How much longer can lenders get away with DSS discrimination?

How much longer can lenders get away with DSS discrimination?

When challenged over why they discriminate against renters on benefits, landlords and letting agents often point the finger at the banks – blaming the fact that buy-to-let lenders do not allow landlords to let to tenants on housing benefit. We hear this defence regularly in response to our campaign, so in this blog we’re going to look at the extent to which lenders really are driving discrimination against renters on housing benefit. And why the recent controversy with NatWest should make the mortgage industry step up to end their discriminatory practices once and for all.

The scale of the problem

There’s no doubt that buy-to-let lenders are one of the drivers behind discrimination against renters on housing benefit. In our most recent survey, 13% of landlords said they are reluctant or prefer not to let to tenants on benefits because their mortgage lender or insurer does not allow it.[1]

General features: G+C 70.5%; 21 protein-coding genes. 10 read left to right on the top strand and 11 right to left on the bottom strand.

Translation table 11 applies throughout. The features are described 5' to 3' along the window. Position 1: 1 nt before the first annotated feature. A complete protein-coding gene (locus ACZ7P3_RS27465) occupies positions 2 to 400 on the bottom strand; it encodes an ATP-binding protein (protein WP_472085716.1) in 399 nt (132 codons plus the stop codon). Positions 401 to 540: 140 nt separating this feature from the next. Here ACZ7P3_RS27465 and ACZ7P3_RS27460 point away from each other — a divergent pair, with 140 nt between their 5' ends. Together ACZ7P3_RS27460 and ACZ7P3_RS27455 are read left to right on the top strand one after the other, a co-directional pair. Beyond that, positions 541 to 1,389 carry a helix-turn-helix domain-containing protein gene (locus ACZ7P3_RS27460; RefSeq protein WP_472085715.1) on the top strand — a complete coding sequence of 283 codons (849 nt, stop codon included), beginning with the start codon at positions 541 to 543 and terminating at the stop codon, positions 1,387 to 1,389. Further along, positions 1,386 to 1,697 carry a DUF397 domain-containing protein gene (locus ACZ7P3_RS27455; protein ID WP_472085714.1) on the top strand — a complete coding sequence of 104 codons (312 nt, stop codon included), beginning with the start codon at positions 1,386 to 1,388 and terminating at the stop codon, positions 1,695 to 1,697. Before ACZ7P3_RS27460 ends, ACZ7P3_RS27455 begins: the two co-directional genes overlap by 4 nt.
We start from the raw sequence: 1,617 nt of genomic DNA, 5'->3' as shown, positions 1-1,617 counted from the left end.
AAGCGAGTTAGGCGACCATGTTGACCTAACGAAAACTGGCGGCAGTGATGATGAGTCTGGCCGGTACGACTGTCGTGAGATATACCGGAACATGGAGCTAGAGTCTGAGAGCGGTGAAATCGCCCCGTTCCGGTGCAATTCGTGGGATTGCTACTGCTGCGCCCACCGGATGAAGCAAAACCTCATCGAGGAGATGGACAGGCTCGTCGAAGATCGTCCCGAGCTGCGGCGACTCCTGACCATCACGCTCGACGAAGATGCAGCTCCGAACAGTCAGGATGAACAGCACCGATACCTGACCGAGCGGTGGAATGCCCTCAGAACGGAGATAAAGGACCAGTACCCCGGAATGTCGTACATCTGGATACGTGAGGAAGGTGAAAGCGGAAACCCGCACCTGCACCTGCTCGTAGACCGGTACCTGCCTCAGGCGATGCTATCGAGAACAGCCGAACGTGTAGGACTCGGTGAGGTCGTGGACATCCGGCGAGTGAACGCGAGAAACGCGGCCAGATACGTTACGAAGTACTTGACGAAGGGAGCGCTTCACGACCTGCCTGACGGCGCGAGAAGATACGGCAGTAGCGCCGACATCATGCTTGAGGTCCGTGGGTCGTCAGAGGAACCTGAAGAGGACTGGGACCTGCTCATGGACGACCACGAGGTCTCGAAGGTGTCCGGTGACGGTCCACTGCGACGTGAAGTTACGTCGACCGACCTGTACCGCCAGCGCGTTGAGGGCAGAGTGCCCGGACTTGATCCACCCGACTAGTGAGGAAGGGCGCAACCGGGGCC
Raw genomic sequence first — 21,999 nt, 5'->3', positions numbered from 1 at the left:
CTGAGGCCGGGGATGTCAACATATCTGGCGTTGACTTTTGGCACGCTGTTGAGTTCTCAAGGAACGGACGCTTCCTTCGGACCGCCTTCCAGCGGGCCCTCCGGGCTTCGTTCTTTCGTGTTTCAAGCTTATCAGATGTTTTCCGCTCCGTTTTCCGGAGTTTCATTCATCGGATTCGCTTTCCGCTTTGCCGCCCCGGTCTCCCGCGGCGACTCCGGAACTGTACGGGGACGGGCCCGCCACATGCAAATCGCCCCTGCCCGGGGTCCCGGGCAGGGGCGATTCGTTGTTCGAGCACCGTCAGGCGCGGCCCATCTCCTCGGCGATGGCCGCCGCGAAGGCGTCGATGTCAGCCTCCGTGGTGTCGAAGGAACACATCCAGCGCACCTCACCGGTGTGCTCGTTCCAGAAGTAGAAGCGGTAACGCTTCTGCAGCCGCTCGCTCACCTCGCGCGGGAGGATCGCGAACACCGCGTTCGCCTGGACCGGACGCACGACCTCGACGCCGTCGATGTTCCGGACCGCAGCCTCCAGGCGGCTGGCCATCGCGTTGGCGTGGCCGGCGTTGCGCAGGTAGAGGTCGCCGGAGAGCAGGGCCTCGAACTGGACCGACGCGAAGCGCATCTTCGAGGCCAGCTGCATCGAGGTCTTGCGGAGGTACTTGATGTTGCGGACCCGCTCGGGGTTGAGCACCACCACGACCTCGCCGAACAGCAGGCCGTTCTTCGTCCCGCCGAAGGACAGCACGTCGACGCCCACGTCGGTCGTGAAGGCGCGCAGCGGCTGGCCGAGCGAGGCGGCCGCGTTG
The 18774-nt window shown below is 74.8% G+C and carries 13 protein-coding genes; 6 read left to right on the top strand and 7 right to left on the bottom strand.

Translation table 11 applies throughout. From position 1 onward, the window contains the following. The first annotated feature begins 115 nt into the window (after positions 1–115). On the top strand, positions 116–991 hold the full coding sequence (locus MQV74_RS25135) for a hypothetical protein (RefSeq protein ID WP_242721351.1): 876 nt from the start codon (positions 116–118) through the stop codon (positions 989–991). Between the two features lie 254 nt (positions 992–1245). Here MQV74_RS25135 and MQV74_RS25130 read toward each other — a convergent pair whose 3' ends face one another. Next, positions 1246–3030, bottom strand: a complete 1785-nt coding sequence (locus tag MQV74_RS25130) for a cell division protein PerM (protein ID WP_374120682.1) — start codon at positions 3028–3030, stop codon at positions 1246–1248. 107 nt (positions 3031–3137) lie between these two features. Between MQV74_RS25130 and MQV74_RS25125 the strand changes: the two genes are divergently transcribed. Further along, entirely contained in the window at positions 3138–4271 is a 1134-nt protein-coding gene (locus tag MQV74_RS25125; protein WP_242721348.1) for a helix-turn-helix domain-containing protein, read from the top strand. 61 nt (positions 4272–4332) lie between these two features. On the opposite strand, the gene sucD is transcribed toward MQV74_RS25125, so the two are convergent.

But when trying to determine the extent to which lender policies drive DSS discrimination, it’s important to remember that not all landlords have mortgages – in a Council for Mortgage Lender Survey of landlords in 2016, 49% of respondents owned all their property outright.

For those landlords who do have mortgages, the likelihood that their buy-to-let lender will restrict them from letting to people on housing benefit is up for debate. Research by the Residential Landlords Association (RLA) in 2017 suggested that two-thirds of the largest lenders, representing approximately 90% of the buy-to-let market, bar landlords from letting to tenants who claim housing benefit. However, UK Finance more recently told us that at least two-thirds of the market (according to market share) do allow landlords to let to people in receipt of housing benefit – and some lenders have suggested this figure could be as high as 85%.